BLOOMINGTON, Ind. – College students and young adults flocked to listen to Democratic presidential candidate Bernie Sanders at the Indiana University Auditorium Wednesday night.
Prior to his speech, Frances Brown, a recent graduate from Bloomington, excitedly anticipated which topics the candidate would discuss.
“He’s going in the right direction with his opinions on women’s rights,” Brown said.
The senator from Vermont did not disappoint the electric crowd. Along with focusing on the concerns of individual minority groups, he shared his ideas on how to tackle a low minimum wage, a broken criminal justice system and climate change.
Sanders opened his speech by recognizing the overwhelmingly young population of individuals that attended the rally.
The rally was his second campus event of the day. Earlier Wednesday, Sanders held a town hall at Purdue University in West Lafayette.
“We were told a year ago that young people aren’t interested in politics,” Sanders said. “But you know what I’m seeing? I’m seeing that young people understand they are the future of this country.”
A standing ovation answered his observation.
Early in the night, Sanders stated he believed “the only way we transform this country is through political revolution.” The remainder of his speech was dedicated to explaining how he planned to accomplish the feat.
Sanders shared his concepts on how he planned to improve the crises of our country. Such ideas included raising the minimum wage to $15, imposing a tax on Wall Street and providing free health care for all American citizens.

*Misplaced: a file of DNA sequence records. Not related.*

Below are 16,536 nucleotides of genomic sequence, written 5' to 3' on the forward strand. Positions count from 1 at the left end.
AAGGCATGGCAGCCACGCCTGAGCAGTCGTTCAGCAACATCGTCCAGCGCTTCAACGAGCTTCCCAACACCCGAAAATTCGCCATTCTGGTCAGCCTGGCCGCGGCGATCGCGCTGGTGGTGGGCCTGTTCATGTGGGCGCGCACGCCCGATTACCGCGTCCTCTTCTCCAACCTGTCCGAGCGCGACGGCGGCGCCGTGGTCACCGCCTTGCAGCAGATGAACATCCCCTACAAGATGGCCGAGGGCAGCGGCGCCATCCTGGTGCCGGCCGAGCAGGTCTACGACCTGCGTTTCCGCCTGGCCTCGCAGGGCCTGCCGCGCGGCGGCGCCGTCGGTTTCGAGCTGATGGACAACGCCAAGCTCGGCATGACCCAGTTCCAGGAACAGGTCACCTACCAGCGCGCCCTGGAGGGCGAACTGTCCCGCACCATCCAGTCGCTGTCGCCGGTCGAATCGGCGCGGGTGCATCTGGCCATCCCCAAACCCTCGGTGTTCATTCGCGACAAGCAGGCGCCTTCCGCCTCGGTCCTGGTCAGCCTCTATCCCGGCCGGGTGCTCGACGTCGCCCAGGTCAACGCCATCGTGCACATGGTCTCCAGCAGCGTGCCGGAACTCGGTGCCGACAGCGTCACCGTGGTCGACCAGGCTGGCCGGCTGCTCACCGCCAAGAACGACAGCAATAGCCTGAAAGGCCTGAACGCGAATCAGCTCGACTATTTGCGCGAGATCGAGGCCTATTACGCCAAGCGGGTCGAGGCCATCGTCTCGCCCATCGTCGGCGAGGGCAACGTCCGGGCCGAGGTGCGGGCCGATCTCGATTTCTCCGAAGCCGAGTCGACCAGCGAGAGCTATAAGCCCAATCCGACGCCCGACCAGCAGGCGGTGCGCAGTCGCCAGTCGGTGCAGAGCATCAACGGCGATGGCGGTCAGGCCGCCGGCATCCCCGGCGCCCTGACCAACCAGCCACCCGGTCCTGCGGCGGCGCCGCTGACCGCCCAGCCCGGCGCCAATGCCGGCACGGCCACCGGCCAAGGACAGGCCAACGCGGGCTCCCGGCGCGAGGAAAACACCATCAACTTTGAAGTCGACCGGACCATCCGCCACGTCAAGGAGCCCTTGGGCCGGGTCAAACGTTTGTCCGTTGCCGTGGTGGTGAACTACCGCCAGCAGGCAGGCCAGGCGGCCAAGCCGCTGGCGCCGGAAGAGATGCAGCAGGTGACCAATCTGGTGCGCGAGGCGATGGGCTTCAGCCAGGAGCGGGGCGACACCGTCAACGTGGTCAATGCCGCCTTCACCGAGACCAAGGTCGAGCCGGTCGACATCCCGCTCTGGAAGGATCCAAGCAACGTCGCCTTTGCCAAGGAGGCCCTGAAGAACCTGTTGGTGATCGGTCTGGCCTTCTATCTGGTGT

The senator even shared his personal opinions of fellow presidential candidate, Donald Trump.
“I will tell you why Donald Trump will not become president,” Sanders stated. “It’s because the American people will not be voting for a candidate to become president who, every single day, is insulting Mexicans and Latinos. He is insulting Muslims. He is insulting women. He is insulting veterans. And he is insulting the African American community. This is not the type of candidate the American people will vote for as president.”
Sanders argued “what American people understand that makes this country great is our diversity.”
The presidential candidate ended the rally with encouraging those in attendance to go out and vote in the Indiana primary on Tuesday, May 3.
“What I have learned throughout this campaign is that we do well when the turnout is high and we do not do well when the turnout is low,” said Sanders. “Next Tuesday, let us have the highest voter turnout in Indiana history.”
The rally ended with a final standing ovation from the crowd.
Shawn Gompa, a student at IU, enthusiastically shared his support for Sanders’ topics addressed during the speech.
“I’m excited to see what kind of efforts are made to get money out of politics and see if we can do something good for the environment,” said Gompa.